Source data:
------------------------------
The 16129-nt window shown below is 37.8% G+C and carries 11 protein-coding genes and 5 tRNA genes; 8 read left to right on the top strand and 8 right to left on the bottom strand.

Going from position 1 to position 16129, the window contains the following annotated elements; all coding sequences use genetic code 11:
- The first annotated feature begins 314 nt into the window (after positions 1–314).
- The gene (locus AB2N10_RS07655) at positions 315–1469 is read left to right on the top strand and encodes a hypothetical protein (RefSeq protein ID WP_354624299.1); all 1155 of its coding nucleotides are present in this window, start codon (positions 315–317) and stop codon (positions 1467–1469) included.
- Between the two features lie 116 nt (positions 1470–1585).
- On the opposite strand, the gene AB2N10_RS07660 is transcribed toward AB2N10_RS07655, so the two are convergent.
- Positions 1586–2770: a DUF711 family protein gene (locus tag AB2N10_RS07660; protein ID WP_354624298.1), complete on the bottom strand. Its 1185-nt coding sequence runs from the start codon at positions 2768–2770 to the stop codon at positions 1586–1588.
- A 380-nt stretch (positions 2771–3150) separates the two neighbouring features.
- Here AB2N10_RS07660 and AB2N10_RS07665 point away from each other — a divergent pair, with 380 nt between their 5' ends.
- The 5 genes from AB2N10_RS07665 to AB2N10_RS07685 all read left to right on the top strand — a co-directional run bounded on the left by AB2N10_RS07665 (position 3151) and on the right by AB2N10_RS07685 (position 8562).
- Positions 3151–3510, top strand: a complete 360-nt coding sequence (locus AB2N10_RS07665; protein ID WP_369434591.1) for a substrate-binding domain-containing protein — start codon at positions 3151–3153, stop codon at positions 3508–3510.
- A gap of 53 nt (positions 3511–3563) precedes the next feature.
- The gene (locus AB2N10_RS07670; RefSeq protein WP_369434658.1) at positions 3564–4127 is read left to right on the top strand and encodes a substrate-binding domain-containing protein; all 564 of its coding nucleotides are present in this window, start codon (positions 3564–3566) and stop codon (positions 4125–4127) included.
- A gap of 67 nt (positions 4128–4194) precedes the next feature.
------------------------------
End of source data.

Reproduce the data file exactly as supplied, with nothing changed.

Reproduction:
The 16129-nt window shown below is 37.8% G+C and carries 11 protein-coding genes and 5 tRNA genes; 8 read left to right on the top strand and 8 right to left on the bottom strand.

Going from position 1 to position 16129, the window contains the following annotated elements; all coding sequences use genetic code 11:
- The first annotated feature begins 314 nt into the window (after positions 1–314).
- The gene (locus AB2N10_RS07655) at positions 315–1469 is read left to right on the top strand and encodes a hypothetical protein (RefSeq protein ID WP_354624299.1); all 1155 of its coding nucleotides are present in this window, start codon (positions 315–317) and stop codon (positions 1467–1469) included.
- Between the two features lie 116 nt (positions 1470–1585).
- On the opposite strand, the gene AB2N10_RS07660 is transcribed toward AB2N10_RS07655, so the two are convergent.
- Positions 1586–2770: a DUF711 family protein gene (locus tag AB2N10_RS07660; protein ID WP_354624298.1), complete on the bottom strand. Its 1185-nt coding sequence runs from the start codon at positions 2768–2770 to the stop codon at positions 1586–1588.
- A 380-nt stretch (positions 2771–3150) separates the two neighbouring features.
- Here AB2N10_RS07660 and AB2N10_RS07665 point away from each other — a divergent pair, with 380 nt between their 5' ends.
- The 5 genes from AB2N10_RS07665 to AB2N10_RS07685 all read left to right on the top strand — a co-directional run bounded on the left by AB2N10_RS07665 (position 3151) and on the right by AB2N10_RS07685 (position 8562).
- Positions 3151–3510, top strand: a complete 360-nt coding sequence (locus AB2N10_RS07665; protein ID WP_369434591.1) for a substrate-binding domain-containing protein — start codon at positions 3151–3153, stop codon at positions 3508–3510.
- A gap of 53 nt (positions 3511–3563) precedes the next feature.
- The gene (locus AB2N10_RS07670; RefSeq protein WP_369434658.1) at positions 3564–4127 is read left to right on the top strand and encodes a substrate-binding domain-containing protein; all 564 of its coding nucleotides are present in this window, start codon (positions 3564–3566) and stop codon (positions 4125–4127) included.
- A gap of 67 nt (positions 4128–4194) precedes the next feature.